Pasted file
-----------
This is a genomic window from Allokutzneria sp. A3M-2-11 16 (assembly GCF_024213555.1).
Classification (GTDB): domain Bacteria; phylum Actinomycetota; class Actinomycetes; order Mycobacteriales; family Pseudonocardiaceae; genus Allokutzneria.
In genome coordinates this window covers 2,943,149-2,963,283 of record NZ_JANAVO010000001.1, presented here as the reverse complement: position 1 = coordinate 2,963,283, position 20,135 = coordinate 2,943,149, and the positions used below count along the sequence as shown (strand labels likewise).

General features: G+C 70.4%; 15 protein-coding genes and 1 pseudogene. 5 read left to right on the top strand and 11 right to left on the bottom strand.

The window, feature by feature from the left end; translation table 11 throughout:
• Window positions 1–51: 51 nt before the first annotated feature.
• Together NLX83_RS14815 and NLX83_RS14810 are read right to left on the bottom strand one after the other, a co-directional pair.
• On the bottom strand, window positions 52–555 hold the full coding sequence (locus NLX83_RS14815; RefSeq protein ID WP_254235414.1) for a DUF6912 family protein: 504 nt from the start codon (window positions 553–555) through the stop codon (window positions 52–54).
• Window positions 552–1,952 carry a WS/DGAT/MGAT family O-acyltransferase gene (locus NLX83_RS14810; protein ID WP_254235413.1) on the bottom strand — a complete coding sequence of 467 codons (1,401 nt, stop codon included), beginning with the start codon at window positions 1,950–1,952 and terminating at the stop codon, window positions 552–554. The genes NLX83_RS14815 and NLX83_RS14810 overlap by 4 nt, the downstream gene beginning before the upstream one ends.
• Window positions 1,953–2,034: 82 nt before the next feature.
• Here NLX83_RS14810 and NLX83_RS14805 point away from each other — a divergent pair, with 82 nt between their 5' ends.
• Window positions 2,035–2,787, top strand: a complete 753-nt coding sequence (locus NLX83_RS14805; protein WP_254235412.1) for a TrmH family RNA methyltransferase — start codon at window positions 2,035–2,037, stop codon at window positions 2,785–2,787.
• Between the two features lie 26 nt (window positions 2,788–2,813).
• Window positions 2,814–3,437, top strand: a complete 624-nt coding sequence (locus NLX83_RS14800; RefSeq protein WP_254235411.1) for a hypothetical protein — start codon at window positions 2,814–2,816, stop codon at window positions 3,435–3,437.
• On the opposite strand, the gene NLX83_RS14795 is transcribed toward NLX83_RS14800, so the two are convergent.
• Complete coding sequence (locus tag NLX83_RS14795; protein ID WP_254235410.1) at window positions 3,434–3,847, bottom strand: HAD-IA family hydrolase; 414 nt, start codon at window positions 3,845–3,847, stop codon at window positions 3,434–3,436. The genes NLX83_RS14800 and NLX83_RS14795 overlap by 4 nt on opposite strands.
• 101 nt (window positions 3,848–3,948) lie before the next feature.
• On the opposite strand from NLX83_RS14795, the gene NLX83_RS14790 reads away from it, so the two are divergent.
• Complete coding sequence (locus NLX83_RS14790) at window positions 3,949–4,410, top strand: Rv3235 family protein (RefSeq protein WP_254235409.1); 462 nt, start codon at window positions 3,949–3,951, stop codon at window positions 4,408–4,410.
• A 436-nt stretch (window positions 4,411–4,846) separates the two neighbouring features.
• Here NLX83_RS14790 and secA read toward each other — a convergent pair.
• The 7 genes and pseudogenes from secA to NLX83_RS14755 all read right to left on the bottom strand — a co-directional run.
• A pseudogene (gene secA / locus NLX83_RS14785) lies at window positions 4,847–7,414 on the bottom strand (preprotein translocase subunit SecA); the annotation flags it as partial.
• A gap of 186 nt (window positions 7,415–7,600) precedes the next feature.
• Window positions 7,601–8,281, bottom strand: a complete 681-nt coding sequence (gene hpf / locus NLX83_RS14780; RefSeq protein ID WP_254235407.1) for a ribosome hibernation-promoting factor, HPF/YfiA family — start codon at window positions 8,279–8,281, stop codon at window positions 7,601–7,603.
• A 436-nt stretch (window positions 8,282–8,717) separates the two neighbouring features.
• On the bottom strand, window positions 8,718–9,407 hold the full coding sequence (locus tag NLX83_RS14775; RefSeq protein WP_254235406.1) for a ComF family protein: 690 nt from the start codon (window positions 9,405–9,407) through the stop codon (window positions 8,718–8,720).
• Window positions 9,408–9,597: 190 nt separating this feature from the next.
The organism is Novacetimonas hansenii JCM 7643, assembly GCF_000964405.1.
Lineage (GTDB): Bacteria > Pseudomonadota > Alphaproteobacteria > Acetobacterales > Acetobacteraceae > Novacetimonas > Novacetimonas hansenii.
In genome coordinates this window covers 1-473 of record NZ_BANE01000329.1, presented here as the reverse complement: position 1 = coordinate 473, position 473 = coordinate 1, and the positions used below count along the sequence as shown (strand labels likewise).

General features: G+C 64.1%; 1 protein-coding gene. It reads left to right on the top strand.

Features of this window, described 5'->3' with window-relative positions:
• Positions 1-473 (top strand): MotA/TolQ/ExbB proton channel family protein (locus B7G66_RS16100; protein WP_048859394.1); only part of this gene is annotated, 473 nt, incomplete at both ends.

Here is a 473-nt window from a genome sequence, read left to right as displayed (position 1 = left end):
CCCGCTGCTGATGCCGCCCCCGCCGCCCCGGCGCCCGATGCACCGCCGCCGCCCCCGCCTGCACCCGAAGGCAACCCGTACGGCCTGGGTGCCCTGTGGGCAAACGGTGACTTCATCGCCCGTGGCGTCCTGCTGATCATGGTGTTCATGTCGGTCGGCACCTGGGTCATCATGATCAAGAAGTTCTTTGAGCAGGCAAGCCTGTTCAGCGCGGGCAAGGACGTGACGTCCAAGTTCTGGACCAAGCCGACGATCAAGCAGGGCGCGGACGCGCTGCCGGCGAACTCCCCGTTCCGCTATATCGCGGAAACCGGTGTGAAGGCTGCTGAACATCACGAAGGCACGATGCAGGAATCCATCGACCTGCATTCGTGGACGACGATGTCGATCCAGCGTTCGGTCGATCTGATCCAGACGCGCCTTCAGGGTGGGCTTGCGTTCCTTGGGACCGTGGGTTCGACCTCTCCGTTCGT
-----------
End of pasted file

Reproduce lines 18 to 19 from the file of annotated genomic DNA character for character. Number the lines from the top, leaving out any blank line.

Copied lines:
• On the opposite strand from NLX83_RS14795, the gene NLX83_RS14790 reads away from it, so the two are divergent.
• Complete coding sequence (locus NLX83_RS14790) at window positions 3,949–4,410, top strand: Rv3235 family protein (RefSeq protein WP_254235409.1); 462 nt, start codon at window positions 3,949–3,951, stop codon at window positions 4,408–4,410.